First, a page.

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Southside graduate visits D.C. to push for cancer research; meets former British prime minister

Nov. 1 marked three years since pancreatic cancer took her mother, Whitney.

FORT SMITH, Ark. — U.S. Air Force Academy cadet Madison Marsh was in Washington, D.C., Tuesday (Nov. 2) as part of her family’s ongoing effort to push for more pancreatic cancer research and funding. She found herself explaining the deadly disease to former U.K. Prime Minister Tony Blair.

Nov. 1 marked three years since pancreatic cancer took her mother, Whitney. 

Madison and her family – father Mike and two brothers and two sisters – founded Whitney’s Race in honor of her mother, who died at the age of 41 from pancreatic cancer – just 10 months after her diagnosis. At Chaffee Crossing, the race raised more than $80,000 in 2020, with $50,000 going to the MD Anderson Pancreatic Cancer Moonshot program. Through the Whitney Marsh Foundation, they also donated $10,000 each to Mercy Fort Smith and Baptist-Fort Smith. The 2021 race was held on Oct. 23. 

Madison, a 2019 graduate of Southside High School and a junior at the U.S. Air Force Academy pursuing a bachelor’s degree in astrophysics, was granted leave to travel to Washington, D.C., from Oct. 31 to Nov. 2. She had worked with U.S. Rep. Steve Womack, R-Rogers, to set up meetings with members of Congress and officials with federal agencies like the National Institutes of Health.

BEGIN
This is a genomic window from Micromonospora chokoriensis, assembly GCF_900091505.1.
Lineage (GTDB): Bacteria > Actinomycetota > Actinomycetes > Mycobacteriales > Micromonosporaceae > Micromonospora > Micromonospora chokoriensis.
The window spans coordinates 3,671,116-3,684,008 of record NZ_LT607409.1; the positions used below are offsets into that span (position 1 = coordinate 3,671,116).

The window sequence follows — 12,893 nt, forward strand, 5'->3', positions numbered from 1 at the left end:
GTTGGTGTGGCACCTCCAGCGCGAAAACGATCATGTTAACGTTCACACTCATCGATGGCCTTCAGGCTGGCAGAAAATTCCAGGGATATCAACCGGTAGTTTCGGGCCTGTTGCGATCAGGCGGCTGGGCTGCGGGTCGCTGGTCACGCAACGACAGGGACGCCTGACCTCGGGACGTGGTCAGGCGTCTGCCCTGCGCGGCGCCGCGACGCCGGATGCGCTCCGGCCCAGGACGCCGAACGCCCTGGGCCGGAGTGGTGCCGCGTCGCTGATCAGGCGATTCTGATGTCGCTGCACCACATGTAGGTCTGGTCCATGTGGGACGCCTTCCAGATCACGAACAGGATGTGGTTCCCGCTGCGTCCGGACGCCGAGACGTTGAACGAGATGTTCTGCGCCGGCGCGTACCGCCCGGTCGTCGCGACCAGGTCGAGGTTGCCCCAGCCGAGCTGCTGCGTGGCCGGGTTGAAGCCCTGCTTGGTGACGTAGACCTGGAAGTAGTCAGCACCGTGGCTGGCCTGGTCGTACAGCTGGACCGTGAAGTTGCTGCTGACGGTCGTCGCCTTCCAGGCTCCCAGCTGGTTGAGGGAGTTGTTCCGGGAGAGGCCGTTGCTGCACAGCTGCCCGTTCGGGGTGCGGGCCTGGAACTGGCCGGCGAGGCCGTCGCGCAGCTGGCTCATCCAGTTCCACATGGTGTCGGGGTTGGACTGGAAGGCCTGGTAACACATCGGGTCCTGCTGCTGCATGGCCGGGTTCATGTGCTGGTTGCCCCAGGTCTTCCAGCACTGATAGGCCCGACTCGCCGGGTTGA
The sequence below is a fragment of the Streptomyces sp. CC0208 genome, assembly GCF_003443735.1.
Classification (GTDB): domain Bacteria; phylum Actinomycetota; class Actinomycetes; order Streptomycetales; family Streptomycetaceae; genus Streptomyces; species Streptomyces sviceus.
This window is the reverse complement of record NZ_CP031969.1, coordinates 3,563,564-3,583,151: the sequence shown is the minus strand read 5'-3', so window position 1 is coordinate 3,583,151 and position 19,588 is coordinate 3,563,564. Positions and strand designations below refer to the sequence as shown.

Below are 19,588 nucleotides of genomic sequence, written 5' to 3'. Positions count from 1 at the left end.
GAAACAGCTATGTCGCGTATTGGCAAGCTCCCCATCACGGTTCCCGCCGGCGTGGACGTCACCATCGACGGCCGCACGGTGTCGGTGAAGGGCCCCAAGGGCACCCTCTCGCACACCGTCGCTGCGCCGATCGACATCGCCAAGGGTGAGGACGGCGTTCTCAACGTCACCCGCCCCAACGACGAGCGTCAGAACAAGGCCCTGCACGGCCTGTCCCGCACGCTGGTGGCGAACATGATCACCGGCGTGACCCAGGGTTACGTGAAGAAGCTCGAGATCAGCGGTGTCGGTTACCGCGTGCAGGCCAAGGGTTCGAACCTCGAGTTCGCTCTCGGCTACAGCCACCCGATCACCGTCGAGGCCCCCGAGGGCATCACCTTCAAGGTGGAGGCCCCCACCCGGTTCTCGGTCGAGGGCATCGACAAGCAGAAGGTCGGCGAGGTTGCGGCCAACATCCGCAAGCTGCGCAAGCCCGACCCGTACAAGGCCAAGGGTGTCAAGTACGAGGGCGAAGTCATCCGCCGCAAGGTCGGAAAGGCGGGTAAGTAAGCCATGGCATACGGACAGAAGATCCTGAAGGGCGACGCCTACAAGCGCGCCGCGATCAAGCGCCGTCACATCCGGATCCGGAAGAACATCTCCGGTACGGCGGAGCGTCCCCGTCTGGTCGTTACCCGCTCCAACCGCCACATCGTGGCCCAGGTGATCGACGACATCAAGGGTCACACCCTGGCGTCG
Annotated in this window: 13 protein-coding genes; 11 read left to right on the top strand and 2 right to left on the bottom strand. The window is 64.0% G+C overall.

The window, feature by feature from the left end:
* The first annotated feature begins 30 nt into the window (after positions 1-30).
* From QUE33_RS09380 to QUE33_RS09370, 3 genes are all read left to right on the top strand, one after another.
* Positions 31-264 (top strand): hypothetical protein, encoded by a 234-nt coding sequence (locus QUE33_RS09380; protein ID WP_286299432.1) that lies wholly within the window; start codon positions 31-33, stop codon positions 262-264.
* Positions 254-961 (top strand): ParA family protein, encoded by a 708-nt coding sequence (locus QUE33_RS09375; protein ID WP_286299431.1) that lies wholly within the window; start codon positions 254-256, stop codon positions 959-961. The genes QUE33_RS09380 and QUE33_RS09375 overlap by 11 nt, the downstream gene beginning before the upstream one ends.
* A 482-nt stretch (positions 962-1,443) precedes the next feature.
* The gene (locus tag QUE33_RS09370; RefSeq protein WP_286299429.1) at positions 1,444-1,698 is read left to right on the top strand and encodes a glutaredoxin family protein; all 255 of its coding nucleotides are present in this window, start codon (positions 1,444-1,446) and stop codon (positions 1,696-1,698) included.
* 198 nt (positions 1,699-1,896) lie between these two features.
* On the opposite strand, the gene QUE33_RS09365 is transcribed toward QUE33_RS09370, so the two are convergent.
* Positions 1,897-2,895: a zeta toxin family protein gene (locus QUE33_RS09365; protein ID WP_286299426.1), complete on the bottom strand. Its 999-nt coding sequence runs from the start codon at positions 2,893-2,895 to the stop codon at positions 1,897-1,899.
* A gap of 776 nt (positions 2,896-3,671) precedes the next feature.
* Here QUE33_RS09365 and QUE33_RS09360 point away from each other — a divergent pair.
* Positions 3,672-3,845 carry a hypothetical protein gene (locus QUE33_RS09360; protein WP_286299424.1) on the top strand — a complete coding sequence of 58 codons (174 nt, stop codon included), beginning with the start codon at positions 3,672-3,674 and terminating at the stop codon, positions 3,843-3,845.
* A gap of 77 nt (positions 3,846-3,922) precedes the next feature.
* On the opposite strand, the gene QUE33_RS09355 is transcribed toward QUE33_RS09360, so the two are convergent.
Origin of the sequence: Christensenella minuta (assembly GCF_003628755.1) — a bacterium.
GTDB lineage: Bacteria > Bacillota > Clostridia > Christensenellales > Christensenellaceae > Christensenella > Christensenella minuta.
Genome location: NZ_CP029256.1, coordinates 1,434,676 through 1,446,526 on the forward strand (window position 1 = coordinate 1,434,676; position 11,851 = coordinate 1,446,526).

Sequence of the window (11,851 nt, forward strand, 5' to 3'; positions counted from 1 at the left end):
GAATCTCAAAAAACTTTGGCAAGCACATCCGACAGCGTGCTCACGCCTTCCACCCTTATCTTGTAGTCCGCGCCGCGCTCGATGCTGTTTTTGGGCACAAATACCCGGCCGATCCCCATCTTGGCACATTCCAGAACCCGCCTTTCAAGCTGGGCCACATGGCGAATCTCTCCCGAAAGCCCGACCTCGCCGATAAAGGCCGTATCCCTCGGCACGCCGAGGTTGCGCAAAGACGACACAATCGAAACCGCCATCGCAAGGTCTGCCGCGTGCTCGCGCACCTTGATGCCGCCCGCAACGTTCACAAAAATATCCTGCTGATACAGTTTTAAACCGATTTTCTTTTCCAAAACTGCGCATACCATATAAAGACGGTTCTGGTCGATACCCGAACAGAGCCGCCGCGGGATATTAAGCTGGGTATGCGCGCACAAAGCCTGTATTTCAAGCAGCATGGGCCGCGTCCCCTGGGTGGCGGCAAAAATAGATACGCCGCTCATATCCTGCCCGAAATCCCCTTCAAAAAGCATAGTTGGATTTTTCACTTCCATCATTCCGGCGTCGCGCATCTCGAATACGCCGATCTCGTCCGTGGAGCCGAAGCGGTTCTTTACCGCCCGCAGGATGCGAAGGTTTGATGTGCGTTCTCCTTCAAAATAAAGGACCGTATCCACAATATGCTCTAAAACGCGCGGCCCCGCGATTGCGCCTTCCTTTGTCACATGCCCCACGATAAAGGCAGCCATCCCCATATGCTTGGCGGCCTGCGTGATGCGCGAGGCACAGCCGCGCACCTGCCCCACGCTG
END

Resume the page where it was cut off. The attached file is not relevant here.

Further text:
“We had her scheduled with movers and shakers who are friends of mine who would give her a personal meeting, give their personal time. … Because you have to get her in front of the people who are some of the decision-makers,” Womack told Talk Business & Politics.

She met with U.S. Sens. John Boozman, R-Ark., and Tom Cotton, R-Ark., and several other members of Congress. Womack said two key people she talked two were U.S. Rep. Tom Cole, R-Okla., and U.S. Rep. Cathy McMorris Rogers, R-Wash. Cole is the vice ranking member of the powerful House Appropriations Committee and ranking member of the Subcommittee on Labor, Health and Human Services, Education and Related Agencies. McMorris Rogers, according to Womack, is influential on the “policy-writing side of health care” issues.

To read more of this article, please visit our content partner Talk Business & Politics

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